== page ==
Mechanically Milled Coal and Magnesium Composites for Hydrogen Storage
Anthracite-magnesium composites were prepared via reactive ball milling in cyclohexene, leading to up to ∼0.6% hydrogen evolution at atmospheric pressure and temperatures up to 1273 K. Hydrogen evolution, measured with temperature programmed desorption coupled with mass spectroscopy (TPD-MS), is attributed to dehydrogenation of cyclohexene within the mill. The similarity of the TPD-MS to other reports for carbon-based samples is discussed. No metal hydrides were detected in XRD of the as-milled materials. The hydrogen evolution occurred at lower temperatures (up to 150 K less) than that expected for magnesium or added metals. The intensity and temperature of only one TPD-MS peak (occurring at 780-840 K) was dependent upon Mg addition. Subsequent hydrogen uptake studies after extended degassing of the milled material suggested the hydrogen uptake was reversible and the structures were not fully saturated by milling, with a rapid uptake of 0.3-0.54% at room temperature and atmospheric pressure.
D. L. Narayanan and A. D. Lueking, "Mechanically Milled Coal and Magnesium Composites for Hydrogen Storage," Carbon, vol. 45, no. 4, pp. 805-820, Elsevier, Apr 2007.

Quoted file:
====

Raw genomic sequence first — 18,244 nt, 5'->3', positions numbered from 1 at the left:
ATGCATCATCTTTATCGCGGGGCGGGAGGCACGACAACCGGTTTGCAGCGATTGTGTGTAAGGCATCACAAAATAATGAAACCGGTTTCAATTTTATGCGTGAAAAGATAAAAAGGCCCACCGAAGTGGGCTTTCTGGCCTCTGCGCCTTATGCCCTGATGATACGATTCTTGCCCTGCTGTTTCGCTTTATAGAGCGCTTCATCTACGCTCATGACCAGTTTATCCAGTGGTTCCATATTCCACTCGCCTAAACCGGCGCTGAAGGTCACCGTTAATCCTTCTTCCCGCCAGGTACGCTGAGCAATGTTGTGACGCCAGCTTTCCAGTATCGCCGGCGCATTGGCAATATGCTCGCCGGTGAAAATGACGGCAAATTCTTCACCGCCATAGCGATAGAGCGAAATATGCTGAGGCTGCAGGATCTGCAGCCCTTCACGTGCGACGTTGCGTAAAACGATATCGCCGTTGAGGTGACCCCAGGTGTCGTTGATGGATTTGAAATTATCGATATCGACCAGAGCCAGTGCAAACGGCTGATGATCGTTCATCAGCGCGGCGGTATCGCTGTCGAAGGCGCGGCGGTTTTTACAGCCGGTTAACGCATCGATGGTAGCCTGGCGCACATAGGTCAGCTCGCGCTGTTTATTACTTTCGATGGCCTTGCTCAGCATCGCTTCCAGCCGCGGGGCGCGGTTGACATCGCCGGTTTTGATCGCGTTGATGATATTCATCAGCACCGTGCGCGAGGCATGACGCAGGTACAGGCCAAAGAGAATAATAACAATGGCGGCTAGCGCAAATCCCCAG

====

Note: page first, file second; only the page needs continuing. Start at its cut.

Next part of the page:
The definitive version is available at https://doi.org/10.1016/j.carbon.2006.11.017
Chemical and Biochemical Engineering
Consortium for Premium Carbon Products from CoalPennsylvania State University.Institutes for the EnvironmentPennsylvania State University.Energy InstitutePennsylvania State University.Material Research Institute
Keywords and Phrases
Atmospheric pressure; Coal; Dehydrogenation; Energy storage; Hydrogen; Magnesium printing plates; Mass spectrometers; Temperature programmed desorption; Hydrogen storage; Magnesium composites; Mechanical milling; Composite materials
International Standard Serial Number (ISSN)
Article - Journal
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